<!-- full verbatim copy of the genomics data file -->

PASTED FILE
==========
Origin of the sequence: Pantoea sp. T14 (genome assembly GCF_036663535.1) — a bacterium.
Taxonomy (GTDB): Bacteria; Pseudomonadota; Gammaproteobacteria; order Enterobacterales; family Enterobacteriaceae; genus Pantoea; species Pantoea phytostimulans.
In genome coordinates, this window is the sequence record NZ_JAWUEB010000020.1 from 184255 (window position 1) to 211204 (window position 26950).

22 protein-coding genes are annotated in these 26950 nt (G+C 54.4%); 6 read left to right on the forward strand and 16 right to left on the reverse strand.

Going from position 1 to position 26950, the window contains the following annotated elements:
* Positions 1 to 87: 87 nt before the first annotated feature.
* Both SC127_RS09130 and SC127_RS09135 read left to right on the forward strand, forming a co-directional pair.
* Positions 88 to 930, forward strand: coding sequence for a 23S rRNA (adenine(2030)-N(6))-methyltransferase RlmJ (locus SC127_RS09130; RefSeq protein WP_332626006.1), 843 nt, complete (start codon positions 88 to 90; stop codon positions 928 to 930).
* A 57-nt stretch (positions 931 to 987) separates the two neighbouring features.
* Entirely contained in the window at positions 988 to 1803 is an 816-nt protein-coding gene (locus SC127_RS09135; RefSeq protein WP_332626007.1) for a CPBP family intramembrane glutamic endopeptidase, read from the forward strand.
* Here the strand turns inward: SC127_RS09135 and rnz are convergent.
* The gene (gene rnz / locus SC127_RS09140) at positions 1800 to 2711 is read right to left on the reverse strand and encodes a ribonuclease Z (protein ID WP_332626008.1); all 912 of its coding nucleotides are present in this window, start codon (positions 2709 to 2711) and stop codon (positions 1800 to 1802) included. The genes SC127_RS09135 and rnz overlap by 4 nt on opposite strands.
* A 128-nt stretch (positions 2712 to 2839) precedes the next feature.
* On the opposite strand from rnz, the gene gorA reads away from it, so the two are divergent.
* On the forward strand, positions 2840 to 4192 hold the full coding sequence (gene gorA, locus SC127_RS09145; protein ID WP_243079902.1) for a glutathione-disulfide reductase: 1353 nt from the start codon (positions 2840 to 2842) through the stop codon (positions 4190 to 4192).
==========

Origin of the sequence: Pantoea sp. T14 (genome assembly GCF_036663535.1) — a bacterium.
Taxonomy (GTDB): Bacteria; Pseudomonadota; Gammaproteobacteria; order Enterobacterales; family Enterobacteriaceae; genus Pantoea; species Pantoea phytostimulans.
In genome coordinates, this window is the sequence record NZ_JAWUEB010000020.1 from 184255 (window position 1) to 211204 (window position 26950).

22 protein-coding genes are annotated in these 26950 nt (G+C 54.4%); 6 read left to right on the forward strand and 16 right to left on the reverse strand.

Going from position 1 to position 26950, the window contains the following annotated elements:
* Positions 1 to 87: 87 nt before the first annotated feature.
* Both SC127_RS09130 and SC127_RS09135 read left to right on the forward strand, forming a co-directional pair.
* Positions 88 to 930, forward strand: coding sequence for a 23S rRNA (adenine(2030)-N(6))-methyltransferase RlmJ (locus SC127_RS09130; RefSeq protein WP_332626006.1), 843 nt, complete (start codon positions 88 to 90; stop codon positions 928 to 930).
* A 57-nt stretch (positions 931 to 987) separates the two neighbouring features.
* Entirely contained in the window at positions 988 to 1803 is an 816-nt protein-coding gene (locus SC127_RS09135; RefSeq protein WP_332626007.1) for a CPBP family intramembrane glutamic endopeptidase, read from the forward strand.
* Here the strand turns inward: SC127_RS09135 and rnz are convergent.
* The gene (gene rnz / locus SC127_RS09140) at positions 1800 to 2711 is read right to left on the reverse strand and encodes a ribonuclease Z (protein ID WP_332626008.1); all 912 of its coding nucleotides are present in this window, start codon (positions 2709 to 2711) and stop codon (positions 1800 to 1802) included. The genes SC127_RS09135 and rnz overlap by 4 nt on opposite strands.
* A 128-nt stretch (positions 2712 to 2839) precedes the next feature.
* On the opposite strand from rnz, the gene gorA reads away from it, so the two are divergent.
* On the forward strand, positions 2840 to 4192 hold the full coding sequence (gene gorA, locus SC127_RS09145; protein ID WP_243079902.1) for a glutathione-disulfide reductase: 1353 nt from the start codon (positions 2840 to 2842) through the stop codon (positions 4190 to 4192).